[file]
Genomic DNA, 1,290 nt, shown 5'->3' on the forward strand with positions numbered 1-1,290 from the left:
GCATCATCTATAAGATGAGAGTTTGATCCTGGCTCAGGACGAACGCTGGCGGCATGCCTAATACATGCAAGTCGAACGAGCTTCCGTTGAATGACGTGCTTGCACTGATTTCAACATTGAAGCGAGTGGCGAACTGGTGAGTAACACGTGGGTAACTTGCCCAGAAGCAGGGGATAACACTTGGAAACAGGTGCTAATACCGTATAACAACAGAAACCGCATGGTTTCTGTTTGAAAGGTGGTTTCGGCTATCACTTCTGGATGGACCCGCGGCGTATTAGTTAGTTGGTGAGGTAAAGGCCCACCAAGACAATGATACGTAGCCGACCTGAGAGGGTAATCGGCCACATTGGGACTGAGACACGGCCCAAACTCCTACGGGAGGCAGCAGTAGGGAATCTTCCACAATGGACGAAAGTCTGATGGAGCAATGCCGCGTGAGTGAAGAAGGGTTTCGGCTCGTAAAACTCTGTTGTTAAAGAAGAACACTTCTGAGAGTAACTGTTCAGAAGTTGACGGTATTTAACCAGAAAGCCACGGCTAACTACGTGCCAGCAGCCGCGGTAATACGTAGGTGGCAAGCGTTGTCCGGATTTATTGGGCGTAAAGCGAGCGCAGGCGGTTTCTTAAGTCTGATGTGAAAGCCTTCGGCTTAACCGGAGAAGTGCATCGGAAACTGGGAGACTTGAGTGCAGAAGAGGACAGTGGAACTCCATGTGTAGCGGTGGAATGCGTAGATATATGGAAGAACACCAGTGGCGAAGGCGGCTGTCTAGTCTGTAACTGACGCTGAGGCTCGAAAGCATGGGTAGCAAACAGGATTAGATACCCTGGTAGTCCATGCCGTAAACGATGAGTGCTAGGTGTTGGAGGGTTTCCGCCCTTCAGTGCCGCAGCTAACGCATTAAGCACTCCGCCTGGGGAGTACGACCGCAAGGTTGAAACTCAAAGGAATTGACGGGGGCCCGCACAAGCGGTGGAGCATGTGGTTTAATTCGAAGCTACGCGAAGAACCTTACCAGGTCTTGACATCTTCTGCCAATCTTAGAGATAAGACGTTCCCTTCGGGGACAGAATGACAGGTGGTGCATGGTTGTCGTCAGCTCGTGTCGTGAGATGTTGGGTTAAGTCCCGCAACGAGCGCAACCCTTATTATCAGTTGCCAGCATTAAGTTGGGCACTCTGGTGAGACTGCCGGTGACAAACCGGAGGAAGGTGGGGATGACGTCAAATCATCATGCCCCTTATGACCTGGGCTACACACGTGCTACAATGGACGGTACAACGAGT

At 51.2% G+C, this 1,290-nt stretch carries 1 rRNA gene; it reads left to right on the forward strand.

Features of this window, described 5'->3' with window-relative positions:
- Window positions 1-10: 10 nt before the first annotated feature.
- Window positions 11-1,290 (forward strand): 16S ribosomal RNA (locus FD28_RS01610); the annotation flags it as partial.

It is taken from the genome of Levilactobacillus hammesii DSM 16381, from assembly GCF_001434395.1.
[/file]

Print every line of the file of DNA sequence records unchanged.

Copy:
Genomic DNA, 1,290 nt, shown 5'->3' on the forward strand with positions numbered 1-1,290 from the left:
GCATCATCTATAAGATGAGAGTTTGATCCTGGCTCAGGACGAACGCTGGCGGCATGCCTAATACATGCAAGTCGAACGAGCTTCCGTTGAATGACGTGCTTGCACTGATTTCAACATTGAAGCGAGTGGCGAACTGGTGAGTAACACGTGGGTAACTTGCCCAGAAGCAGGGGATAACACTTGGAAACAGGTGCTAATACCGTATAACAACAGAAACCGCATGGTTTCTGTTTGAAAGGTGGTTTCGGCTATCACTTCTGGATGGACCCGCGGCGTATTAGTTAGTTGGTGAGGTAAAGGCCCACCAAGACAATGATACGTAGCCGACCTGAGAGGGTAATCGGCCACATTGGGACTGAGACACGGCCCAAACTCCTACGGGAGGCAGCAGTAGGGAATCTTCCACAATGGACGAAAGTCTGATGGAGCAATGCCGCGTGAGTGAAGAAGGGTTTCGGCTCGTAAAACTCTGTTGTTAAAGAAGAACACTTCTGAGAGTAACTGTTCAGAAGTTGACGGTATTTAACCAGAAAGCCACGGCTAACTACGTGCCAGCAGCCGCGGTAATACGTAGGTGGCAAGCGTTGTCCGGATTTATTGGGCGTAAAGCGAGCGCAGGCGGTTTCTTAAGTCTGATGTGAAAGCCTTCGGCTTAACCGGAGAAGTGCATCGGAAACTGGGAGACTTGAGTGCAGAAGAGGACAGTGGAACTCCATGTGTAGCGGTGGAATGCGTAGATATATGGAAGAACACCAGTGGCGAAGGCGGCTGTCTAGTCTGTAACTGACGCTGAGGCTCGAAAGCATGGGTAGCAAACAGGATTAGATACCCTGGTAGTCCATGCCGTAAACGATGAGTGCTAGGTGTTGGAGGGTTTCCGCCCTTCAGTGCCGCAGCTAACGCATTAAGCACTCCGCCTGGGGAGTACGACCGCAAGGTTGAAACTCAAAGGAATTGACGGGGGCCCGCACAAGCGGTGGAGCATGTGGTTTAATTCGAAGCTACGCGAAGAACCTTACCAGGTCTTGACATCTTCTGCCAATCTTAGAGATAAGACGTTCCCTTCGGGGACAGAATGACAGGTGGTGCATGGTTGTCGTCAGCTCGTGTCGTGAGATGTTGGGTTAAGTCCCGCAACGAGCGCAACCCTTATTATCAGTTGCCAGCATTAAGTTGGGCACTCTGGTGAGACTGCCGGTGACAAACCGGAGGAAGGTGGGGATGACGTCAAATCATCATGCCCCTTATGACCTGGGCTACACACGTGCTACAATGGACGGTACAACGAGT

At 51.2% G+C, this 1,290-nt stretch carries 1 rRNA gene; it reads left to right on the forward strand.

Features of this window, described 5'->3' with window-relative positions:
- Window positions 1-10: 10 nt before the first annotated feature.
- Window positions 11-1,290 (forward strand): 16S ribosomal RNA (locus FD28_RS01610); the annotation flags it as partial.

It is taken from the genome of Levilactobacillus hammesii DSM 16381, from assembly GCF_001434395.1.